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The Daily Wildcat

The Daily Wildcat

 

    Quest for used-book buybacks begins

    Retailing and consumer sciences sophomore Lia Sagehorn sells a textbook back with the help of buyback specialist Gwen Lee at the rotunda on the first floor of the UofA Bookstore. There are multiple textbook buyback locations, including one at the Park Student Union, that will be open until the end of the term.
    Retailing and consumer sciences sophomore Lia Sagehorn sells a textbook back with the help of buyback specialist Gwen Lee at the rotunda on the first floor of the UofA Bookstore. There are multiple textbook buyback locations, including one at the Park Student Union, that will be open until the end of the term.

    As the semester comes to a close, students are shopping around to sell their textbooks to the highest bidder.

    The UofA Bookstore is offering some new locations to make book buybacks more convenient for students this semester, but some students are opting to sell their books through other means.

    Billy Halim, an industrial engineering junior, said he usually checks the UofA Bookstore Web site to see if a book is being bought back.

    If it isn’t, or the price seems too low, he said he sells his books at Half.com, an eBay-owned company that allows online sellers to list and set the price for their items, such as textbooks.

    Halim estimated that he’s able to sell his books for about 30 percent more through Half.com.

    Jon Sales, a pre-business freshman, also said he sells his books to other local bookstores such as Bookman’s Entertainment Exchange, 1930 E. Grant Road, because they pay more for his books than the bookstore does.

    Dawn Wise, a public administration graduate student, said she sells the books she doesn’t think she will ever need again.

    “”Even if it’s only five bucks, it’s five bucks I didn’t have before,”” Wise said.

    Sell Textbooks

    Beyond selling books back to the UofA Bookstore, some students are using the Internet.

    Wise said she went to return an $85-book that was being bought back for about $26. Wise said the bookstore should offer to accept books for more money unless the book becomes obsolete.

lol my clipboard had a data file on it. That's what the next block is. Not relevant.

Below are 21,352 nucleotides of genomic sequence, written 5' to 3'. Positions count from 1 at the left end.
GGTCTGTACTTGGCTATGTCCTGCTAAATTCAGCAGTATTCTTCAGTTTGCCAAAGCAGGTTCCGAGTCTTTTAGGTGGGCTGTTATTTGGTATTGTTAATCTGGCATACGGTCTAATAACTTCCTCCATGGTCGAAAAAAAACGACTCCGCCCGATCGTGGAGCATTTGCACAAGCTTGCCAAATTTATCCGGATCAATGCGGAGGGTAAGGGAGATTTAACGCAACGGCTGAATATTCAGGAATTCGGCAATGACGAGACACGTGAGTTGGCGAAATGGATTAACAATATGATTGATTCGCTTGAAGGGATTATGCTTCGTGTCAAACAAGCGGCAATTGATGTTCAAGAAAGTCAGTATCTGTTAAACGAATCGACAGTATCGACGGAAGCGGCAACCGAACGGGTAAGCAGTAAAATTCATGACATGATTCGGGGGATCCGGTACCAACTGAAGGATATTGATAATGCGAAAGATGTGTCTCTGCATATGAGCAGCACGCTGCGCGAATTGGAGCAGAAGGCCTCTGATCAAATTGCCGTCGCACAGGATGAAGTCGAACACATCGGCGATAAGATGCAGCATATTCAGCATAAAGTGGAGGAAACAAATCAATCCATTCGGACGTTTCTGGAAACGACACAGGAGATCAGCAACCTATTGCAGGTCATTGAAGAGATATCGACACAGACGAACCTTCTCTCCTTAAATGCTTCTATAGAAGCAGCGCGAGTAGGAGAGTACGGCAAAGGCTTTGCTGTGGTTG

Meghan Harper, a history senior, said she sold back four textbooks yesterday to the bookstore for $45. She didn’t use the books this semester because she dropped the course, but she wasn’t able to return the books in time for a full refund.

    Harper said she sells about half of her books back to the bookstore when she’s finished with them at the end of the semester.

    “”I usually keep half because I think they’re still helpful to have,”” Harper said.

    Harper said she tried to sell two more books, but the bookstore isn’t buying them back because the class isn’t offered in the fall.

    Harper said she will give the books to a friend who enrolls in the class the next time it’s offered or donate them to the UA library.

    “”It’s great if you can buy books and can profit back later. Otherwise, it’s worthwhile to donate them to the UA library, another public library or to a collection of books for students,”” Harper said.

    Allison Berrie, a studio art junior, said she’s relieved she doesn’t have any books to sell back this semester because none of her classes required books.

    “”It’s very expensive, and you don’t get nearly enough back,”” Berrie said.

    She said textbook publishers are creating new versions of textbooks that don’t differ much from previous editions, which is costing students more money and lowering the value of previous editions.

    “”I don’t think it’s necessary for them to put out so many editions,”” Berrie said.

    She said she keeps the books she isn’t able to sell back to the bookstore.

    “”They’re just on my shelf collecting dust,”” Berrie said.

    According to the bookstore, a booth will be on the UA Mall for book buybacks today. Other locations for UofA Bookstore buybacks on campus will be at the Park Student Union, the main bookstore, Manzanita-Mohave residence hall and Book Ends Cafe.

    UofA Bookstore employees referred comment to public relations managers, who were unavailable yesterday.

    The bookstore’s Web site states that book buyback prices depend on whether the book is on any instructor’s book lists for the next semester.

    If it is, the bookstore will purchase a book for up to half of its retail price, depending on the number of copies the bookstore has in stock. If a book is not on any professor’s listings, the book pricing is set by the book’s current market value in the U.S.

    The UofA Bookstore also offers a classified book listing on its Web site where students can list, price and sell their own books.

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